Dave cut up two traf­fic cones and built a stand for them, so we could safety hold the chick­ens upside-down while they bled out. To pluck the birds, we bor­rowed the scalder and the picker from another farm in town. The scalder fills with water and holds it at con­sis­tently 147 degrees F, which is hot enough to loosen the feath­ers on the bird with­out cook­ing it. When we tested it out on Tues­day, the scalder took an unbe­liev­ably long time to heat up, so Dave built an insu­lat­ing wooden box to fit around it to help it reach and hold its tem­per­a­ture.  The picker is a cylin­dri­cal spin­ning machine that is filled with lit­tle rub­ber fin­gers. When the scalded bird is placed inside, the rub­ber fin­gers pick off all its feath­ers. The picker is attached to a hose so the feath­ers can all be washed out the back as the bird spins. The next step, the evis­cer­at­ing, was done by hand.

Both Mom and I have done a cou­ple pro­cess­ing days with Pete and Jen’s Back­yard Birds in Con­cord, Dave and I have been doing a lot of read­ing and I’ve dealt with my fair share of chick­ens and knives work­ing in the food indus­try, so I felt con­fi­dent that we could process these birds safety and cleanly. We made sure to keep all our sur­faces hosed down and san­i­tized, and we got the dressed chick­ens iced as quickly as pos­si­ble. Pro­cess­ing chick­ens is time-consuming and sticky work, but it was reward­ing to know that we were finally pro­duc­ing our own meat.

Which brings me to my next point: when the chick­ens died need­lessly because of a mis­take that I made I felt awful, but when we killed them our­selves them on Thurs­day I felt noth­ing but con­fi­dence in the fact that we were doing the right thing. Yes, it’s hard to slit a chick­ens throat, and yes, it can be kind of dis­gust­ing to gut it, but we had raised these chick­ens as humanely as pos­si­ble, and we killed them as humanely as well, and if I’m going to be eat­ing meat I feel as if this is some­thing that I should know about and experience.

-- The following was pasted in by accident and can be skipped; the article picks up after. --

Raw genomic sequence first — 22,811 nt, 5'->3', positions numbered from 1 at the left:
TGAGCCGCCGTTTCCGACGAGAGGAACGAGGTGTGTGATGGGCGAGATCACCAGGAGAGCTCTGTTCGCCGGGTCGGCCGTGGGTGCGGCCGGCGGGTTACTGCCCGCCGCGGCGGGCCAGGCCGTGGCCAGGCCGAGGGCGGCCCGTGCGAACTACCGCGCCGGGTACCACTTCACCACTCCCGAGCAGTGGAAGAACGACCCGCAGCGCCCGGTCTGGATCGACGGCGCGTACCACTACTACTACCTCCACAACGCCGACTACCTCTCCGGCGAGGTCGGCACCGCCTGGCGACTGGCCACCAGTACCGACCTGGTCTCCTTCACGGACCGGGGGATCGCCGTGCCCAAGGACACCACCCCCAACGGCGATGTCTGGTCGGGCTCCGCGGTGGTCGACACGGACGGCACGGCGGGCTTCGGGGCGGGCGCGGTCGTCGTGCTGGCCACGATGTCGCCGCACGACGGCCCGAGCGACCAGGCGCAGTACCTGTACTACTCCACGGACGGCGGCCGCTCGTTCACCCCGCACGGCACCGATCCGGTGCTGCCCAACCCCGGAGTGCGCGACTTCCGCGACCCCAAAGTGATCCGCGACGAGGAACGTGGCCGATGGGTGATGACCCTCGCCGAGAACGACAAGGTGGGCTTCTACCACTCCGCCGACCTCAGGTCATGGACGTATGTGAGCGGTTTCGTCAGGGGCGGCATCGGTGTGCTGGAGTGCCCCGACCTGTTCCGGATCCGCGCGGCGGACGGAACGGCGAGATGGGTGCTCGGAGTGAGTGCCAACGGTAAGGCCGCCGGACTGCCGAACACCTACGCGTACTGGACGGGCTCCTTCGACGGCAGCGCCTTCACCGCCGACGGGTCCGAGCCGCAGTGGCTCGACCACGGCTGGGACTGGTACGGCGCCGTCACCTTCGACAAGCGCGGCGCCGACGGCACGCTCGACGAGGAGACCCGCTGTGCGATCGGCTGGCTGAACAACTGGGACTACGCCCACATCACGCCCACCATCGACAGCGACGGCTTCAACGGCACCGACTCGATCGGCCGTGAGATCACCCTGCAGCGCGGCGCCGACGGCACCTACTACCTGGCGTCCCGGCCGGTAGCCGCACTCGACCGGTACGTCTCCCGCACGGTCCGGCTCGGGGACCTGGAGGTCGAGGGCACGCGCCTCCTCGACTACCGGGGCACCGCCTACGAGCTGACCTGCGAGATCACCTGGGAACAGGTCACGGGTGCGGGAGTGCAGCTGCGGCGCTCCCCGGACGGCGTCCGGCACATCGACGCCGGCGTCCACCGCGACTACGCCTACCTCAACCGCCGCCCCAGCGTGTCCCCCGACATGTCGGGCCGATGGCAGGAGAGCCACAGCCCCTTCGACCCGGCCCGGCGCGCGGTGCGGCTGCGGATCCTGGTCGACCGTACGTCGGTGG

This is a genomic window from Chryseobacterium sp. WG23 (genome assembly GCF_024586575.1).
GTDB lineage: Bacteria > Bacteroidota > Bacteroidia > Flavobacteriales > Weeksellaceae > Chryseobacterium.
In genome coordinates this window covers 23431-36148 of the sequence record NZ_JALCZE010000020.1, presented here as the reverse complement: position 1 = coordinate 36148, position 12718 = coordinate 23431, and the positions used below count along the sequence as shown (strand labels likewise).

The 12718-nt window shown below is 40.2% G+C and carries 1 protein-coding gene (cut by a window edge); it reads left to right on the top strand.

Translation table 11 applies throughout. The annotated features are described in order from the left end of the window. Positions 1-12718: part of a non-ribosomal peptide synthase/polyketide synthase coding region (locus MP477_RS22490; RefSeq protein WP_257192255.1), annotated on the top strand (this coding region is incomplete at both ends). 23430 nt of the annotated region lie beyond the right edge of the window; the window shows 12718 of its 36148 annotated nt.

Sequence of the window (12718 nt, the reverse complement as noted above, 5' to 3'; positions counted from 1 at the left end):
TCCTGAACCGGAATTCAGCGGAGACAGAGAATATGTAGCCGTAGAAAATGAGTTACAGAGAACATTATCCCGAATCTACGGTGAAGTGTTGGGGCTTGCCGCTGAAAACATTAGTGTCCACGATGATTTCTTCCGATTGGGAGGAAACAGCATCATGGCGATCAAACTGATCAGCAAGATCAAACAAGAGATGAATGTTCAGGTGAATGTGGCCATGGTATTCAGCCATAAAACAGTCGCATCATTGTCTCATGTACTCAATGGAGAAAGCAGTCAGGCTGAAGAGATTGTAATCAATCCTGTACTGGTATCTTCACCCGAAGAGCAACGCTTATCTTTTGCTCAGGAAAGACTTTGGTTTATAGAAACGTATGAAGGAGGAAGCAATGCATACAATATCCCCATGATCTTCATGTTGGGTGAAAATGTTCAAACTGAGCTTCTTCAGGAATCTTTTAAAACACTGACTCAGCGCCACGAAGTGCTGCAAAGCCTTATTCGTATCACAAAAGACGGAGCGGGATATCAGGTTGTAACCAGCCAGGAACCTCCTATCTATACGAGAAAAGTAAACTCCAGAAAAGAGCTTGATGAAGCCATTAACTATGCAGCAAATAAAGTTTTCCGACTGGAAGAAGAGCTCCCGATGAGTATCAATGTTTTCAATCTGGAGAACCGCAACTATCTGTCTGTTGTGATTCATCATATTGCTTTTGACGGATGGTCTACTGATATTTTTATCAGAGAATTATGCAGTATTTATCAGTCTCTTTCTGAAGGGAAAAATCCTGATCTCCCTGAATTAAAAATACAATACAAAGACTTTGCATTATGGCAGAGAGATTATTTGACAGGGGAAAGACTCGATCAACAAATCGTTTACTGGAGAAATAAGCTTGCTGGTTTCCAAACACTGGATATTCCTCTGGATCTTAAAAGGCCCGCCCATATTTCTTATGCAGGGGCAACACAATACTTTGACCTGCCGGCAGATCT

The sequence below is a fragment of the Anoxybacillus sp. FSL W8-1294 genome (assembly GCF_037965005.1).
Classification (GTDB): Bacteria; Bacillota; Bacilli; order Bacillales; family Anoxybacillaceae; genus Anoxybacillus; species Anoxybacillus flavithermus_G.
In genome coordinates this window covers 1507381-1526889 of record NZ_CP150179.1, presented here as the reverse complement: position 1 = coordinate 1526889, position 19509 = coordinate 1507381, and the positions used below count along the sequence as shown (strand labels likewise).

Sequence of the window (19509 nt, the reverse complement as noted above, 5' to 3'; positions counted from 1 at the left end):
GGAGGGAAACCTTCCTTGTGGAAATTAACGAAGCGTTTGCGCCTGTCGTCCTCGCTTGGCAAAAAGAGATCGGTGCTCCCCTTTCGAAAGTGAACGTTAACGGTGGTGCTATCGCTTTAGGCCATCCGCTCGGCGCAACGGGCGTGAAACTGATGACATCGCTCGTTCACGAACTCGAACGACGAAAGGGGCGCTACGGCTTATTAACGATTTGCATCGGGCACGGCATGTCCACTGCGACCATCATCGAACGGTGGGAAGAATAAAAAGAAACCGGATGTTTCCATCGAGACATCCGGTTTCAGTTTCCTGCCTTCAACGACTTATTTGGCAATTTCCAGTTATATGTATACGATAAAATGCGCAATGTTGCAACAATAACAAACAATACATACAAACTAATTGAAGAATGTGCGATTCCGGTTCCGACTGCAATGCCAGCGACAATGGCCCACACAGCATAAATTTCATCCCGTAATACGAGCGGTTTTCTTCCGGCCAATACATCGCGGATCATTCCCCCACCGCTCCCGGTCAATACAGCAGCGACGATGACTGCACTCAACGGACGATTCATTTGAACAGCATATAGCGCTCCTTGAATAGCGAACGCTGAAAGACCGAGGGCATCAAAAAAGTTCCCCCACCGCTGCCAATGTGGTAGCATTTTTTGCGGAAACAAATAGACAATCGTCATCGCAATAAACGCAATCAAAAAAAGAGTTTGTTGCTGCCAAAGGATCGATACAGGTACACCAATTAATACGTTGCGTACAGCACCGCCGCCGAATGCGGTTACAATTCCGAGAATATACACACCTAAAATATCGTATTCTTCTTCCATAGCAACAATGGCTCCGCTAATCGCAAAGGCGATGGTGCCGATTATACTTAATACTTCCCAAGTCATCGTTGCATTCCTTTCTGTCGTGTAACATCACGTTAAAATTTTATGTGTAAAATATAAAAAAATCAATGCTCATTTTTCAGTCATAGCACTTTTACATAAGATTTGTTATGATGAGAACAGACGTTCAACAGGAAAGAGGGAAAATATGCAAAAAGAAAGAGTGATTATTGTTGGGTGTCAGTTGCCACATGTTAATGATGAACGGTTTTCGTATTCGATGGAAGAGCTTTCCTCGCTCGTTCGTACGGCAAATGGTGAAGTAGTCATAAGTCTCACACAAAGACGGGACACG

With that in mind:

CAUTION: some of these pic­tures are vio­lent and there is also some blood.


Check­ing the tem­per­a­ture on the scald­ing box. We bor­rowed the box and the plucker from a farmer cou­ple we know in town. Thank god, it would have been a pretty impos­si­ble task with­out them.
The chick­ens we hung upside in the cones and Dave slit their throats and then let them bleed out into the buckets.
Then we scalded them for about a minute.
Then they went into the picker, which spins the chicken
Next, we cut off their feet and heads and evis­cer­ated the birds.  This is done by cut­ting a hole around the chicken’s vent and extract­ing their diges­tive sys­tem, heart, liver and lungs.
Heads and guts

After we were fin­ished we imme­di­ately put the chick­ens into an ice bath to cool them down. Then, we went back over them with pli­ers and a hose to pluck out any stub­born feath­ers and do qual­ity con­trol (dou­ble check to make sure all the birds were prop­erly gut­ted) before dry­ing them off and bag­ging them up to go into either the refrig­er­a­tor or the freezer.

We’ve grilled three chick­ens to date and they have all been deli­cious.

4 Responses to “Chicken Processing Day (caution: not suitable for the faint of heart, or for vegetarians)”

  1. Katherine Erickson says:

    >man, I love being a veg­e­tar­ian, because I can look at this an be 100% dis­gusted and 0% guilty.

  2. Katherine Erickson says:

    >(note: not dis­gusted with you guys — you clearly did it as humanely as pos­si­ble — I just know I couldn’t ever have the nerve to do it myself and so feel good that I don’t have to!)

  3. Andrew says:

    >I, on the other hand, love being an omni­vore, because I can see the care you guys put into this and know you’re just going to get bet­ter at it. When I get to taste one I can think “where did this chicken even come from? Oh, right over there.”

    Also — Free­dom Rangers is going to be my new band name.

  4. jennythatsme says:

    >you guys are beau­ti­ful and i love every bit of it. also, the first “intestines” pic­ture is amazing